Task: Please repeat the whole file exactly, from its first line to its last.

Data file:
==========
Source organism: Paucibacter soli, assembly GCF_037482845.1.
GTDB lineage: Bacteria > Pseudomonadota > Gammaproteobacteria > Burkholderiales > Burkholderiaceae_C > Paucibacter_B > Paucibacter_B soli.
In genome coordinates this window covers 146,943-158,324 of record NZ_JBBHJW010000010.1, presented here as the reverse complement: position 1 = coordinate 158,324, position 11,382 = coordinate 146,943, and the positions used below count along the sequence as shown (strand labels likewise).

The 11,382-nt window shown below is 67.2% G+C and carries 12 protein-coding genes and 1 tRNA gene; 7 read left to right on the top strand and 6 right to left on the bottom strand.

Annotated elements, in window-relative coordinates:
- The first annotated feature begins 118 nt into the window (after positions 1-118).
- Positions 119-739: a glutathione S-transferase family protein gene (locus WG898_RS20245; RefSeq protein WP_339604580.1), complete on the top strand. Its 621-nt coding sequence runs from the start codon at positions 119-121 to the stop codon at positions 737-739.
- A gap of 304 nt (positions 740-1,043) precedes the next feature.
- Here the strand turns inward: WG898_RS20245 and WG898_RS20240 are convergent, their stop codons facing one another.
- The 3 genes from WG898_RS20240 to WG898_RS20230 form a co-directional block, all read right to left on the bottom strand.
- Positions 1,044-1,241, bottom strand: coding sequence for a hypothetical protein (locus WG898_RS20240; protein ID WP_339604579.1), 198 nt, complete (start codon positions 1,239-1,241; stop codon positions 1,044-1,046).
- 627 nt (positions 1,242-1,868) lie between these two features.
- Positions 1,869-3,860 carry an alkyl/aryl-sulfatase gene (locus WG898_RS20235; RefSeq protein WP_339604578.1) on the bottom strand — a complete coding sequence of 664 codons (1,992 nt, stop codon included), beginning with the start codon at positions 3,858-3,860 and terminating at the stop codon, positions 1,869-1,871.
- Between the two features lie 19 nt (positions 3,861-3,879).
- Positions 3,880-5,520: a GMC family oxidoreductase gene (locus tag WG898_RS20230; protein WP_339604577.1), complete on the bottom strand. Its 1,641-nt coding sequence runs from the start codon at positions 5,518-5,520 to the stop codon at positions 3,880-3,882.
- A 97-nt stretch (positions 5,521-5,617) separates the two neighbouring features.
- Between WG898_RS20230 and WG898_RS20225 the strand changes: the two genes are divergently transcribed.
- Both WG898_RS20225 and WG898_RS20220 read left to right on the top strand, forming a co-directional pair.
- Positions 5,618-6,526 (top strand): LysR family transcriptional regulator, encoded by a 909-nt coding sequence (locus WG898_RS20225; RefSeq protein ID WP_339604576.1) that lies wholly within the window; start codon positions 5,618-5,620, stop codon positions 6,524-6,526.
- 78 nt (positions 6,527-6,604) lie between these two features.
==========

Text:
Source organism: Paucibacter soli, assembly GCF_037482845.1.
GTDB lineage: Bacteria > Pseudomonadota > Gammaproteobacteria > Burkholderiales > Burkholderiaceae_C > Paucibacter_B > Paucibacter_B soli.
In genome coordinates this window covers 146,943-158,324 of record NZ_JBBHJW010000010.1, presented here as the reverse complement: position 1 = coordinate 158,324, position 11,382 = coordinate 146,943, and the positions used below count along the sequence as shown (strand labels likewise).

The 11,382-nt window shown below is 67.2% G+C and carries 12 protein-coding genes and 1 tRNA gene; 7 read left to right on the top strand and 6 right to left on the bottom strand.

Annotated elements, in window-relative coordinates:
- The first annotated feature begins 118 nt into the window (after positions 1-118).
- Positions 119-739: a glutathione S-transferase family protein gene (locus WG898_RS20245; RefSeq protein WP_339604580.1), complete on the top strand. Its 621-nt coding sequence runs from the start codon at positions 119-121 to the stop codon at positions 737-739.
- A gap of 304 nt (positions 740-1,043) precedes the next feature.
- Here the strand turns inward: WG898_RS20245 and WG898_RS20240 are convergent, their stop codons facing one another.
- The 3 genes from WG898_RS20240 to WG898_RS20230 form a co-directional block, all read right to left on the bottom strand.
- Positions 1,044-1,241, bottom strand: coding sequence for a hypothetical protein (locus WG898_RS20240; protein ID WP_339604579.1), 198 nt, complete (start codon positions 1,239-1,241; stop codon positions 1,044-1,046).
- 627 nt (positions 1,242-1,868) lie between these two features.
- Positions 1,869-3,860 carry an alkyl/aryl-sulfatase gene (locus WG898_RS20235; RefSeq protein WP_339604578.1) on the bottom strand — a complete coding sequence of 664 codons (1,992 nt, stop codon included), beginning with the start codon at positions 3,858-3,860 and terminating at the stop codon, positions 1,869-1,871.
- Between the two features lie 19 nt (positions 3,861-3,879).
- Positions 3,880-5,520: a GMC family oxidoreductase gene (locus tag WG898_RS20230; protein WP_339604577.1), complete on the bottom strand. Its 1,641-nt coding sequence runs from the start codon at positions 5,518-5,520 to the stop codon at positions 3,880-3,882.
- A 97-nt stretch (positions 5,521-5,617) separates the two neighbouring features.
- Between WG898_RS20230 and WG898_RS20225 the strand changes: the two genes are divergently transcribed.
- Both WG898_RS20225 and WG898_RS20220 read left to right on the top strand, forming a co-directional pair.
- Positions 5,618-6,526 (top strand): LysR family transcriptional regulator, encoded by a 909-nt coding sequence (locus WG898_RS20225; RefSeq protein ID WP_339604576.1) that lies wholly within the window; start codon positions 5,618-5,620, stop codon positions 6,524-6,526.
- 78 nt (positions 6,527-6,604) lie between these two features.